‘Ditch the PowerPoint - the visualiser now rules’

Quite apart from being old-fashioned, PowerPoint slides are damaging to learning, argues this teacher

People are put off training to become a teacher because of poor pay and high workload, one union warns

Have you ever sat down and totalled up the number of hours you spend creating PowerPoints and worksheets, formatting fonts, boxes and colour schemes to ensure they’re ‘just right’? No?

Well, I have. And it’s not pretty.

Not only does this create an unhealthy workload but our students’ working memories are being overloaded by an excess of information when we shove a showy set of slides up on the board in front of them, expecting them to listen to us talking at the same time.

PowerPoint overload

Cognitive Load Theory, researched by Sweller in the late 1980s, suggests that this extraneous cognitive load is detrimental to students’ ability to learn. His research is clear: the more we overburden our students’ working memories in the way we present material to them, the less likely they are to retain and store information in their long-term memories.

The solution? Visualisers, of course. If you haven’t discovered them already (Where have you been?), these wonderful teaching tools are the answer to teachers’ prayers. Simultaneously reducing the need for over-planning using the outdated PowerPoint, and ensuring students’ cognitive load is optimal for deep learning, these fabulous bits of kit are transforming classrooms across the world.

But it seems that some teachers, departments and even entire schools are either still in the dark as to the benefits of visualisers, or unsure how they could be best utilised in their setting. And oddly, in my experience, university-based teacher training courses still don’t seem to encourage these methods of direct instruction, instead stagnantly favouring the same approaches that they have been pushing for the last decade.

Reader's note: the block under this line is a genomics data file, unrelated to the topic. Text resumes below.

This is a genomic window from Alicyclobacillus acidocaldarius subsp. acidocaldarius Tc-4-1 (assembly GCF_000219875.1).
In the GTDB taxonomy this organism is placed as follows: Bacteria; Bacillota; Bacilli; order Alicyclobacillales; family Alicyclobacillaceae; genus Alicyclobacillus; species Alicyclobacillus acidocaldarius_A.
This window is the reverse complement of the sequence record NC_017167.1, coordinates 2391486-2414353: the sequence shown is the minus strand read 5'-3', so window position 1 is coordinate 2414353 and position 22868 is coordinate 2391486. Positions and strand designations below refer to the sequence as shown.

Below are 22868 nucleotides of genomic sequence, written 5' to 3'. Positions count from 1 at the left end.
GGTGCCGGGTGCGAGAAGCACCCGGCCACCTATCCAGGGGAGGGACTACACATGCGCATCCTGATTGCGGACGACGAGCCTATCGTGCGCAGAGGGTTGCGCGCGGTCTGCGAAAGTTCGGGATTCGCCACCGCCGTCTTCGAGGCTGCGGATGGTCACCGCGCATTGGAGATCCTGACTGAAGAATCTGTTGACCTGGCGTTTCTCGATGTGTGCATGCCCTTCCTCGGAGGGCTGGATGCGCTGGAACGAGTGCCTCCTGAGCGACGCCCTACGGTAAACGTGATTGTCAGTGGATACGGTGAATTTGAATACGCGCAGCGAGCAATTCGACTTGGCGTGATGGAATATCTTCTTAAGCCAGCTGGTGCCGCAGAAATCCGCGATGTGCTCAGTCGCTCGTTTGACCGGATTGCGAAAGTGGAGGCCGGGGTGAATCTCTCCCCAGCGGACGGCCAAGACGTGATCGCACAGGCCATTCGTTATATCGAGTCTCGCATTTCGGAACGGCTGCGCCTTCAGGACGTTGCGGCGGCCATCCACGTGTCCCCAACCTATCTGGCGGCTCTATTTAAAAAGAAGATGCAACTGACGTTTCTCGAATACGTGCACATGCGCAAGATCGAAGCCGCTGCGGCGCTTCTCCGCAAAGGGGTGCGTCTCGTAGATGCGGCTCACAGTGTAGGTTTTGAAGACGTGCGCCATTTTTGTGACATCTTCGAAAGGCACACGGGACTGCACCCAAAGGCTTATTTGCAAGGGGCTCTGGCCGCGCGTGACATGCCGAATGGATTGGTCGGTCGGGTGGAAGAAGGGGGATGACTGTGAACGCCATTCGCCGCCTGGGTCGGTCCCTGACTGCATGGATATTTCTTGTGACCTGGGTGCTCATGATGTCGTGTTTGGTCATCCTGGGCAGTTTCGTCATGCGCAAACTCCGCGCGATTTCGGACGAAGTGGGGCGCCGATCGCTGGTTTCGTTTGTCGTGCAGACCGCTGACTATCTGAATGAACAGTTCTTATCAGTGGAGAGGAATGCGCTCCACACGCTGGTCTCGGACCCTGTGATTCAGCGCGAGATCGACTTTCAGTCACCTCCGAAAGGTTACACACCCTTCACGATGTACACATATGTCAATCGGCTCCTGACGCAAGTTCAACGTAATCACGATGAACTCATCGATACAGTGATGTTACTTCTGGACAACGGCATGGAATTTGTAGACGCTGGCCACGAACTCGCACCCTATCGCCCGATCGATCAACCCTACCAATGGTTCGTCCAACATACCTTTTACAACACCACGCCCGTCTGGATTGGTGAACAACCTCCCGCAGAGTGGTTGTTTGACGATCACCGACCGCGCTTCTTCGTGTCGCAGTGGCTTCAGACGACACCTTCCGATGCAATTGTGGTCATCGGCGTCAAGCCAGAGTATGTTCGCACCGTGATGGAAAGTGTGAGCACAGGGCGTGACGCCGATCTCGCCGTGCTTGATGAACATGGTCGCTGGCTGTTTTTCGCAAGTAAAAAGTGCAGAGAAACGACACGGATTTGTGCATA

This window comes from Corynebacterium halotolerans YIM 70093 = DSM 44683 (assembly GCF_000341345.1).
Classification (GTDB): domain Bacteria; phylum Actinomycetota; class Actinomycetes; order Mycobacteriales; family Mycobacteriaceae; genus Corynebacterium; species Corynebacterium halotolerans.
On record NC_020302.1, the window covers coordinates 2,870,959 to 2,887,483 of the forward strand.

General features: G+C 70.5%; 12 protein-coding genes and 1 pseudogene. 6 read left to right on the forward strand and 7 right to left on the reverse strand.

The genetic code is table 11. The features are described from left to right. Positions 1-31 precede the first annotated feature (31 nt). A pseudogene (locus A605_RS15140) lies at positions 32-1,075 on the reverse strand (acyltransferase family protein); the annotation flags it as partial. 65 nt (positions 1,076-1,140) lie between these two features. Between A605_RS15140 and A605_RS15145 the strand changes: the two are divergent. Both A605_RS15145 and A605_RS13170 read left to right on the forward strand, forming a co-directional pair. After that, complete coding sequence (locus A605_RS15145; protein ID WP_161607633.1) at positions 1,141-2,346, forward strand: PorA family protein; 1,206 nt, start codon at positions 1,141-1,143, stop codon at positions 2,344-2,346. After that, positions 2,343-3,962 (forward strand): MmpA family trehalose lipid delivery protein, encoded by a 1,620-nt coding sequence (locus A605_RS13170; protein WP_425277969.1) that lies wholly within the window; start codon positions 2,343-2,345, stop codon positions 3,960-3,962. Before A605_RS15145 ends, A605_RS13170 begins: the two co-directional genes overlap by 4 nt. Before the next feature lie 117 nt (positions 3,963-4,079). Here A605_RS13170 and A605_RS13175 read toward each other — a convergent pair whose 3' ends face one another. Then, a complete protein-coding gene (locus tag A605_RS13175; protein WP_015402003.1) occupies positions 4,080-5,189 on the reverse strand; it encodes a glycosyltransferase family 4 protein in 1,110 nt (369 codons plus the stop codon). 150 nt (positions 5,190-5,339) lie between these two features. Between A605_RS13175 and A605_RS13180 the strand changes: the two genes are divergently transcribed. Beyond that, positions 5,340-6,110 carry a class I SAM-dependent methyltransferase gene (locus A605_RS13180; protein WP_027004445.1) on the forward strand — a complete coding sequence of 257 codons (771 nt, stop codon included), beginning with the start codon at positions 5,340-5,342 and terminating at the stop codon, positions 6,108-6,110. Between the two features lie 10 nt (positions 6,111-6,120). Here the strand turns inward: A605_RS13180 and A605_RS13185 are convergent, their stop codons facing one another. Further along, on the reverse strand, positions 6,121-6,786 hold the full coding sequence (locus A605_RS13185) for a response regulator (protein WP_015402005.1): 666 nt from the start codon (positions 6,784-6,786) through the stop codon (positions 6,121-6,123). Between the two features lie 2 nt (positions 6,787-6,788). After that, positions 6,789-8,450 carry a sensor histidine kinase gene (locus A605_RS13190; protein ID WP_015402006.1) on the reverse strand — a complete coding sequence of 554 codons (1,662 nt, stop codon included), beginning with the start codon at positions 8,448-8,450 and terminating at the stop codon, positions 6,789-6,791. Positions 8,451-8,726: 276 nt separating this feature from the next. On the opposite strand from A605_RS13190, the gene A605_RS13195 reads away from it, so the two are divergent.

Back to basics

Little do they know, that armed with just a pen and a piece of paper, teachers can take back control of how they deliver subject content to students.

Perhaps the most important aspect of these terrific devices is that teachers are able to very clearly demonstrate learning processes and model expected outcomes in the same way that they expect of their pupils. By breaking down the sequence of learning under a visualiser (I often write in a student workbook to demonstrate my expectations of their own work), teachers can make evident the complex thought processes required to learn something effectively.

In fact, visualisers give teachers the opportunity to demonstrate their own vulnerabilities to pupils in real time – emphasising the importance of each individual stage of the learning process, as well as drawing attention to common misconceptions that may occur and how to deal effectively with them. Vitally, while they are doing this, extraneous cognitive load is significantly reduced as pupils’ focus is honed entirely on to the pen, the paper and the teacher’s voice.

Ultimately, there are a plethora of opportunities not to be missed when using a visualiser. From this step-by-step instruction and live modelling to opportunities for showcasing high-quality student responses, the visualiser is the must-have piece of equipment in every classroom. Subject teachers can share their knowledge and expertise with students simply, precisely and effectively.

Laura Tsabet is Lead Practitioner of teaching and learning at a school in Bournemouth. She tweets @lauratsabe

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